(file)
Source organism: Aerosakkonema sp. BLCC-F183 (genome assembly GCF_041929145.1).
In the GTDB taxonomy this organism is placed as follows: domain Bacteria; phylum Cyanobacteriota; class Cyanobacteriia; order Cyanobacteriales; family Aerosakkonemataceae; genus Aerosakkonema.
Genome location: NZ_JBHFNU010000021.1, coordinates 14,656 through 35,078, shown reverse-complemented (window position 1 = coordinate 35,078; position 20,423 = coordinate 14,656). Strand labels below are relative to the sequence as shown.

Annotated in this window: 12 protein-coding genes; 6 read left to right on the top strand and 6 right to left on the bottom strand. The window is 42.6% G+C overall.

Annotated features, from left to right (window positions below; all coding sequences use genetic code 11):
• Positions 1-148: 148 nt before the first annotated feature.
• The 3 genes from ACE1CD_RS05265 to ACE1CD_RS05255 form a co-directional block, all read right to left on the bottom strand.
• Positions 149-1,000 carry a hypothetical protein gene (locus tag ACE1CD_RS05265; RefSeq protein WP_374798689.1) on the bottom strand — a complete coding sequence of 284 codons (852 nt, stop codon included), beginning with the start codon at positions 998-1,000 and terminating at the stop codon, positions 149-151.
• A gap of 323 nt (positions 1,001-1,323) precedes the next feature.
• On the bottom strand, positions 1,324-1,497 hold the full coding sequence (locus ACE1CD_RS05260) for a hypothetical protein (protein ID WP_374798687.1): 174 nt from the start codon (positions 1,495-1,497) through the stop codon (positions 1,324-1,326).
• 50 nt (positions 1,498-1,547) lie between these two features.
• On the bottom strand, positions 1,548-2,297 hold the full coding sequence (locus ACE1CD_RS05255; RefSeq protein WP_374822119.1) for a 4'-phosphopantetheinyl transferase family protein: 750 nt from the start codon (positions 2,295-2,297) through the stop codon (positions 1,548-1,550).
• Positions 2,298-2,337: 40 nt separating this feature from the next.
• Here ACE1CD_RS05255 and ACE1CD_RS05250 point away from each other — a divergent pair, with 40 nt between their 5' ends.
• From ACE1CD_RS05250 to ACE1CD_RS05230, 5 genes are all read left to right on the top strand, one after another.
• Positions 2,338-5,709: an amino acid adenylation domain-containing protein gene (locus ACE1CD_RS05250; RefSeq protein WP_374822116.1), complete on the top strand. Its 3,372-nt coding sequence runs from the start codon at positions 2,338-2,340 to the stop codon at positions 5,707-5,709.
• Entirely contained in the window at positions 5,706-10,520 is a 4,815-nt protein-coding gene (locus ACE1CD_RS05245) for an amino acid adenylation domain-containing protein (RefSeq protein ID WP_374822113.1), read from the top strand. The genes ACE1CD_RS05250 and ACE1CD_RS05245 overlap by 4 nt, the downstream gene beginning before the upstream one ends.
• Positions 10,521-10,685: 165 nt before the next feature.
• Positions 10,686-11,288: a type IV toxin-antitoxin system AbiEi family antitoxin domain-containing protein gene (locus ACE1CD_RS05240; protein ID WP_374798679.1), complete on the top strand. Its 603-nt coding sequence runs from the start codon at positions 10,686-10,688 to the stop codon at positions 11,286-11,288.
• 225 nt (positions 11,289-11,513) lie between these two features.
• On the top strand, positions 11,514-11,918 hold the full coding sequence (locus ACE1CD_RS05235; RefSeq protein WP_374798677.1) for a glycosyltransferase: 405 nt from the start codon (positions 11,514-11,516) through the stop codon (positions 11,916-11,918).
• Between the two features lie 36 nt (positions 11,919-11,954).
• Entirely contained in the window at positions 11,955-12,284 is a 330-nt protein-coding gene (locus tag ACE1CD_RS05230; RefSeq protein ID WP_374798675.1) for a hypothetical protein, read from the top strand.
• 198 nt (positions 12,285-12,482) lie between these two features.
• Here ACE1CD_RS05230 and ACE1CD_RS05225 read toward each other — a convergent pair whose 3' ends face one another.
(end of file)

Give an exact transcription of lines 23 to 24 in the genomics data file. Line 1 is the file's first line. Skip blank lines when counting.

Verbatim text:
• Entirely contained in the window at positions 11,955-12,284 is a 330-nt protein-coding gene (locus tag ACE1CD_RS05230; RefSeq protein ID WP_374798675.1) for a hypothetical protein, read from the top strand.
• 198 nt (positions 12,285-12,482) lie between these two features.